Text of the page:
• 1981 – Chanson (pas de deux) – Choreography by Sir Kenneth MacMillan, with the Royal Ballet.
  • 1981 – Isadora – Choreography by Sir Kenneth MacMillan, with the Royal Ballet.
  • 1982 – Invitation au Voyage – Choreography by Michael Corder, with the Royal Ballet.
  • 1983 – Consort Lessons – Choreography by David Bintley, with the Royal Ballet.
  • 1983 – Valley of Shadows – Choreography by Sir Kenneth MacMillan, with the Royal Ballet.
  • 1984 – Different Drummer – Choreography by Sir Kenneth MacMillan, with the Royal Ballet.
  • 1985 – Swan Lake – Choreography by Rosella Hightower, with La Scala Ballet.
  • 1986 – Requiem – Choreography by Sir Kenneth MacMillan, with the American Ballet Theatre.
  • 1989 – Le Diable Amoureux – Choreography by Roland Petit, with the Ballet National de Marseille.
  • 1990 – Birdy – Choreography by Jean-Pierre Aviotte, with the Ballet National de Marseille.
  • 1991 – White Man Sleeps – Choreography by Daniel Ezralow, with Maggiodanza.
  • 1992 – Un Petit Train de Plaisir – Choreography by Amedeo Amodio, with Aterballetto.
  • 1993 – Le Baiser de la Fée – Choreography by Micha Van Hoecke, with La Scala Ballet.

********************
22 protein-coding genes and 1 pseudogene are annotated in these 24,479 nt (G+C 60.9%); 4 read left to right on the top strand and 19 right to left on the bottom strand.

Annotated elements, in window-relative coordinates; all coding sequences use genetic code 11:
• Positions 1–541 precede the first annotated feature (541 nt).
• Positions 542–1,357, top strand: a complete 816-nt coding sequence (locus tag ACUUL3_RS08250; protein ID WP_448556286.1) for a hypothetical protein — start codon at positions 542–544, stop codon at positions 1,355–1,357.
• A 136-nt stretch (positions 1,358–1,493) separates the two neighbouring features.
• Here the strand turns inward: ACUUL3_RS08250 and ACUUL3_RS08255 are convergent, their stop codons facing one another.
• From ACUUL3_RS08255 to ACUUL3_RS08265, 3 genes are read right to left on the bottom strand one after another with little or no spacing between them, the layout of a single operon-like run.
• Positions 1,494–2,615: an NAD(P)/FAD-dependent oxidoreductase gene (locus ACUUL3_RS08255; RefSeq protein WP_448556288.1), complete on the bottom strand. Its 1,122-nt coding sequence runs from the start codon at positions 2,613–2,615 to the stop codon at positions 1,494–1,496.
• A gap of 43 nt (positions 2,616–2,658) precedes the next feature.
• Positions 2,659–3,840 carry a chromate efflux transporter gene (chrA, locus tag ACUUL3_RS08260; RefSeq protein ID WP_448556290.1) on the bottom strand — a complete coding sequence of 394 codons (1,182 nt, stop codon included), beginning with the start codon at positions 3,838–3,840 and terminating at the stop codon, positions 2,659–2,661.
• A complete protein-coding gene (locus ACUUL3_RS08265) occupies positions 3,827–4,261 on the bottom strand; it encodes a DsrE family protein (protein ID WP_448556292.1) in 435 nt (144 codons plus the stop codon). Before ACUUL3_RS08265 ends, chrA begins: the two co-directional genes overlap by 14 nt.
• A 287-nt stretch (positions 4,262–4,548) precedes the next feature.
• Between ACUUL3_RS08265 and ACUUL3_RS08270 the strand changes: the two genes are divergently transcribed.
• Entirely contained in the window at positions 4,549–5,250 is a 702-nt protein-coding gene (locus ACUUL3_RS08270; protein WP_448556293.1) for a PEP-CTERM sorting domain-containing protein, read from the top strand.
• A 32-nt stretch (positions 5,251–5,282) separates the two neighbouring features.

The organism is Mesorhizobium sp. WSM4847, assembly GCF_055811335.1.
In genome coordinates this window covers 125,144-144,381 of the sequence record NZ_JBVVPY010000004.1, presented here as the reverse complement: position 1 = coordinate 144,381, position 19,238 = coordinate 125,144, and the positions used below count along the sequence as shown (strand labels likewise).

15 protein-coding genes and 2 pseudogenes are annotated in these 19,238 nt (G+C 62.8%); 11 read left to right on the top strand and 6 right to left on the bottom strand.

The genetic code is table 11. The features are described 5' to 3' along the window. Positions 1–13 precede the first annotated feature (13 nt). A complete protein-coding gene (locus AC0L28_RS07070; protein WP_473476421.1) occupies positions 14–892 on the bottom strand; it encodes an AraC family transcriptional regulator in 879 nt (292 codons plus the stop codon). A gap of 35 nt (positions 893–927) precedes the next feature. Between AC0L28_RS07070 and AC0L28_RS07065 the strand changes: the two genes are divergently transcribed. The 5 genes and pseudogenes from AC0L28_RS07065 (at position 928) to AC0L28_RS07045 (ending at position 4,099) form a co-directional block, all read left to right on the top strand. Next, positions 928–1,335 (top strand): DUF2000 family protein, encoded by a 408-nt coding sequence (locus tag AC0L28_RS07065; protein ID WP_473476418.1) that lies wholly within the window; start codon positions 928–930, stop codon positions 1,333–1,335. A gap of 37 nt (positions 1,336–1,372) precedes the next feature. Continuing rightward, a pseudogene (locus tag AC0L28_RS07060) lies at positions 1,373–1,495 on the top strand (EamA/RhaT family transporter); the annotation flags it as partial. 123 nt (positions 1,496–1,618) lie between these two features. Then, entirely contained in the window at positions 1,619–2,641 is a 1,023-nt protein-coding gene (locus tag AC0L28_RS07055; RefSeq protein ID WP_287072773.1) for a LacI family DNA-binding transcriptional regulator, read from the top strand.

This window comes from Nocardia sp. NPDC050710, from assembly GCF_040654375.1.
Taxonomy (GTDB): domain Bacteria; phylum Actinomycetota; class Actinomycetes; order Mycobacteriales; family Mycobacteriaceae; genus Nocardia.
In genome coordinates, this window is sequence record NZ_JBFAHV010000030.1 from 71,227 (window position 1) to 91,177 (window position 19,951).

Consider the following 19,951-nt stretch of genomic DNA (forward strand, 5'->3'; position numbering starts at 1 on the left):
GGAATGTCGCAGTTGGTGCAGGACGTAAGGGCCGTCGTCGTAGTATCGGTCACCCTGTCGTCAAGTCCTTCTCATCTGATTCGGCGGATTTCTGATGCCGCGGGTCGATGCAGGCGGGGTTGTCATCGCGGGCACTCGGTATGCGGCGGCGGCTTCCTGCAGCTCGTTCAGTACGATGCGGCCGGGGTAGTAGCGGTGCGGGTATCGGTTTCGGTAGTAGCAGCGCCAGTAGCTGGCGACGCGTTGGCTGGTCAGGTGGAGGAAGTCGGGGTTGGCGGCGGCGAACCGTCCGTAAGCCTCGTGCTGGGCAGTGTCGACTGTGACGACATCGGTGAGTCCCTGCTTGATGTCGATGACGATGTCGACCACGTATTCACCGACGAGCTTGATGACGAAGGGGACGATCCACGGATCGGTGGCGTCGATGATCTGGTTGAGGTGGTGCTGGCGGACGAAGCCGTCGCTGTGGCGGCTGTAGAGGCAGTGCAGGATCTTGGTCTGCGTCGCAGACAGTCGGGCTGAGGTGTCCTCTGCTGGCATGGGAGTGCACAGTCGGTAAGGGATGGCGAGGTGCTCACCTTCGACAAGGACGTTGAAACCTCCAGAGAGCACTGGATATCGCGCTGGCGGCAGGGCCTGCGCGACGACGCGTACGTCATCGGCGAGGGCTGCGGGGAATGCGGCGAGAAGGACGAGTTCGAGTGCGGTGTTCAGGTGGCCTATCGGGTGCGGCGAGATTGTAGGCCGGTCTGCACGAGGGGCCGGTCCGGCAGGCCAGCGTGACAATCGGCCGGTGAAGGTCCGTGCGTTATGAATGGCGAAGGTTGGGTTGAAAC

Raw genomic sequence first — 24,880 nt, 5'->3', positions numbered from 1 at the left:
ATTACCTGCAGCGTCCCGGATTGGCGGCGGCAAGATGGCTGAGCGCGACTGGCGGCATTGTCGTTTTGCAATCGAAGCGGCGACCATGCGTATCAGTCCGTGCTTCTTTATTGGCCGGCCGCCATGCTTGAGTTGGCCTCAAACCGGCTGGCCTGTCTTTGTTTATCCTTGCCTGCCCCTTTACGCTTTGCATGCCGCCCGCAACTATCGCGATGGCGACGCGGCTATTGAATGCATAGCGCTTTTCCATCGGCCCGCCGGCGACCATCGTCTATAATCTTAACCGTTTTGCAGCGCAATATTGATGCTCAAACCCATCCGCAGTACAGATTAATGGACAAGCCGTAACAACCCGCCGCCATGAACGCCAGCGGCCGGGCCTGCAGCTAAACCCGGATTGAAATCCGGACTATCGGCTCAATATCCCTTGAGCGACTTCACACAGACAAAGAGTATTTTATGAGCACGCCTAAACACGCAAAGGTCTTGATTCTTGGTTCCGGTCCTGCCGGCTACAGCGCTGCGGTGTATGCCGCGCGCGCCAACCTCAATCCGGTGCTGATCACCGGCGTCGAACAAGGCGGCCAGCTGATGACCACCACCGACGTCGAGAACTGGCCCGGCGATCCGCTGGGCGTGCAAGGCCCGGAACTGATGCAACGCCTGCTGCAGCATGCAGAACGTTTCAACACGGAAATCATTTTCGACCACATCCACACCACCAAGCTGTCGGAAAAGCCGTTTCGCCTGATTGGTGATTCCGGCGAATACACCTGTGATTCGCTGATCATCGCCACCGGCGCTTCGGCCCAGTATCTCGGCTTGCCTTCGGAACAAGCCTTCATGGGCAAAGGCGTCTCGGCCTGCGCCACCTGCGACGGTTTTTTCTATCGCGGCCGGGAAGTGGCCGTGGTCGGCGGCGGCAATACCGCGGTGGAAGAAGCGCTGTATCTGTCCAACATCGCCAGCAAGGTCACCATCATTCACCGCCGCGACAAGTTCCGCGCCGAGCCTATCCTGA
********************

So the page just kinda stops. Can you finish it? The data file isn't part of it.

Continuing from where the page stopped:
• 1994 – Le Sang d'un Poète, La Voix Humaine – Choreography by Roland Petit, for Teatro Studio, Milan.
  • 1995 – William Tell – Choreography by Heinz Spoerli, with the Ballet Nacional de Cuba.
  • 1996 – Armide – Choreography by Heinz Spoerli, with La Scala Ballet.
  • 1997 – Vespri Siciliani – Choreography by Heinz Spoerli, with the Rome Opera Ballet.
  • 1997 – In Volo – Choreography by Jean-Christophe Maillot, with the American Ballet Theatre.
  • 1998 – Quartetto – Choreography by William Forsythe, with La Scala Ballet.
  • 1998 – Faust Tango – Choreography by Oscar Araiz, for the Ravenna Festival.
  • 1999 – Mambo Suite – Choreography by Annamaria Steckelman, for the Colon Theatre, Buenos Aires.
  • 2004 – Europa Riconosciuta – Choreography by Heinz Spoerli, with La Scala Ballet.

Guest appearances[edit]